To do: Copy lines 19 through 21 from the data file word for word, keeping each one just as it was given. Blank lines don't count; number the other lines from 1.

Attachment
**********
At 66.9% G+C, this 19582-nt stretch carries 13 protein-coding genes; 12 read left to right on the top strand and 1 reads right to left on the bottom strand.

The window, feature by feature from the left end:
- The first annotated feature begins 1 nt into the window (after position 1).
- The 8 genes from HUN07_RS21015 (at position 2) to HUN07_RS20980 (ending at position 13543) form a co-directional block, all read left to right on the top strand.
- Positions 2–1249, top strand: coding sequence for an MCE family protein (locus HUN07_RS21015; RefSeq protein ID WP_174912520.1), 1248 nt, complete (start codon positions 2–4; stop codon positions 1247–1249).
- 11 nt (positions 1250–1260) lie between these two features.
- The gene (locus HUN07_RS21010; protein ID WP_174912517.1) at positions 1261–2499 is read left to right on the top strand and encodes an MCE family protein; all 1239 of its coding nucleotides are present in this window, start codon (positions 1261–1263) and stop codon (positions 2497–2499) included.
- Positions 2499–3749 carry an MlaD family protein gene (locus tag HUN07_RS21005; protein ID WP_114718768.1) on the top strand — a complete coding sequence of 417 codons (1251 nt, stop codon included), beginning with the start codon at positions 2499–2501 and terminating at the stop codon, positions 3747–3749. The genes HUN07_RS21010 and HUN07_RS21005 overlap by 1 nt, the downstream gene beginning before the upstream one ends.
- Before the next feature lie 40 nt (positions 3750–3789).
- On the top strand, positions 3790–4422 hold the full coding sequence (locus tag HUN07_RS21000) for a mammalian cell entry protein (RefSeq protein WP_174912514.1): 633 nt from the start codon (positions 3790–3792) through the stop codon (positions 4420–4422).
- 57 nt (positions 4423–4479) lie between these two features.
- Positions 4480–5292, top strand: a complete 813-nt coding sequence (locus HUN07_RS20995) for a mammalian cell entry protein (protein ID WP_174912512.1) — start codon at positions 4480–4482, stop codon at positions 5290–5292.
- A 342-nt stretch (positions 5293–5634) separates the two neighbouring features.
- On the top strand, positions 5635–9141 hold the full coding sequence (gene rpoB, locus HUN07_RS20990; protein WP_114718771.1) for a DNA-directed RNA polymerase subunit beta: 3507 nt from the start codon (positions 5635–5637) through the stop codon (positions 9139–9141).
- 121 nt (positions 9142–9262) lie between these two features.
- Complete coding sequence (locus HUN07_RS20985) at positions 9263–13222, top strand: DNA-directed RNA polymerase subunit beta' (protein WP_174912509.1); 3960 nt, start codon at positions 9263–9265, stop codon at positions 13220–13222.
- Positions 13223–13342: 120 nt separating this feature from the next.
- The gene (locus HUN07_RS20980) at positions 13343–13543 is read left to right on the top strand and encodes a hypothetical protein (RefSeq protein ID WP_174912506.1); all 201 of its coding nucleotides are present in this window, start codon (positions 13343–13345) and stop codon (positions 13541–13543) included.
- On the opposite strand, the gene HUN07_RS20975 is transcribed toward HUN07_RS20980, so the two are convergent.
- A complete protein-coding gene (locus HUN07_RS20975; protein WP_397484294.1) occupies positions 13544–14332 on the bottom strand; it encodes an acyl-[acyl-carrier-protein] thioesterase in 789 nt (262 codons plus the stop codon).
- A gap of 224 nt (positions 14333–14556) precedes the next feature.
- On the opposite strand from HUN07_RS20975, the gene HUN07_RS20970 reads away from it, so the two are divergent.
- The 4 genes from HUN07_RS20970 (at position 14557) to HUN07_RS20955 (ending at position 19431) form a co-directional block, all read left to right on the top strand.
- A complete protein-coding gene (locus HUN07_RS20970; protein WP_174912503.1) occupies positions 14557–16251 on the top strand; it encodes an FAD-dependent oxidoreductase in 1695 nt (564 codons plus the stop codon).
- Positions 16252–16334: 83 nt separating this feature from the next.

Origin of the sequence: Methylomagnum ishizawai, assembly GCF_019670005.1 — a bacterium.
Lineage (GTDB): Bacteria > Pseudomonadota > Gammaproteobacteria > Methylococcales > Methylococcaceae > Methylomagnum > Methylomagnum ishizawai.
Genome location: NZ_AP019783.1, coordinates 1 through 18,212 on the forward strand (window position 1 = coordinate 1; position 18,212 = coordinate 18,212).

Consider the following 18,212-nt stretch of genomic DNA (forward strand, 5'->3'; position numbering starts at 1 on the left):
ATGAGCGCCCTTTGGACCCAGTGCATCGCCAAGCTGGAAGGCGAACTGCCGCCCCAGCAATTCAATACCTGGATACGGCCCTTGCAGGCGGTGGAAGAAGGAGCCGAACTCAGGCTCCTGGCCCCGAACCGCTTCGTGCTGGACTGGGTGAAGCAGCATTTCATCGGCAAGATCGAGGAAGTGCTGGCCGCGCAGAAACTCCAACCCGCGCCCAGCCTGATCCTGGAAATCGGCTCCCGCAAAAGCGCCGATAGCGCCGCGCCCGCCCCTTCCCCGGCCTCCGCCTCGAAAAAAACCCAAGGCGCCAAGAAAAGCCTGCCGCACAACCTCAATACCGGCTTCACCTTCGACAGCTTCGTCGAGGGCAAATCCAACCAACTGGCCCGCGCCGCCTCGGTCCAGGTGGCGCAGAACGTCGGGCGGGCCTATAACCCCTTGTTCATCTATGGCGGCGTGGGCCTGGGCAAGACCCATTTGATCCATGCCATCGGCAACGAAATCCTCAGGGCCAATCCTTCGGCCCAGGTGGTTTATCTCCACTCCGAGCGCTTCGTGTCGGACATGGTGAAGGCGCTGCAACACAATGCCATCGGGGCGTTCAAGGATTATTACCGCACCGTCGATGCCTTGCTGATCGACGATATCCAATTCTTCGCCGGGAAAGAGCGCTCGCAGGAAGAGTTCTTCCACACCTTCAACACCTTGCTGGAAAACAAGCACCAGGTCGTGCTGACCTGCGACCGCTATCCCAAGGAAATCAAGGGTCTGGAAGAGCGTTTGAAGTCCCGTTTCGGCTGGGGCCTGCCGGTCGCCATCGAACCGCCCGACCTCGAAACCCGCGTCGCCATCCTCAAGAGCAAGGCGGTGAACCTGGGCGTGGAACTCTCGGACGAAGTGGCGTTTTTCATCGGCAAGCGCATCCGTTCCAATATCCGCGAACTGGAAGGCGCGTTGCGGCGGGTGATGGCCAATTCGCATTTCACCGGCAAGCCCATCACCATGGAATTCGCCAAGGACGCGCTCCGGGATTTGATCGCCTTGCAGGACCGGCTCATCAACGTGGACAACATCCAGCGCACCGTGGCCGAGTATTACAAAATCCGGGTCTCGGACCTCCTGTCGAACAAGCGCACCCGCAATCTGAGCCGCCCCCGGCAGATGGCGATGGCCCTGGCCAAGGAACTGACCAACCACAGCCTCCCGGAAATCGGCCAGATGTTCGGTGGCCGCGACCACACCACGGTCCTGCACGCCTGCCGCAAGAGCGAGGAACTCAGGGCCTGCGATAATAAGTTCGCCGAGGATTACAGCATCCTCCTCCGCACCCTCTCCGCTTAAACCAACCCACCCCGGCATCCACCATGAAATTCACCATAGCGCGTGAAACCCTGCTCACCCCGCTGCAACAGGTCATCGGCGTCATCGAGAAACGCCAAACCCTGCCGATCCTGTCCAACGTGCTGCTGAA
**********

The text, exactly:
- On the opposite strand, the gene HUN07_RS20975 is transcribed toward HUN07_RS20980, so the two are convergent.
- A complete protein-coding gene (locus HUN07_RS20975; protein WP_397484294.1) occupies positions 13544–14332 on the bottom strand; it encodes an acyl-[acyl-carrier-protein] thioesterase in 789 nt (262 codons plus the stop codon).
- A gap of 224 nt (positions 14333–14556) precedes the next feature.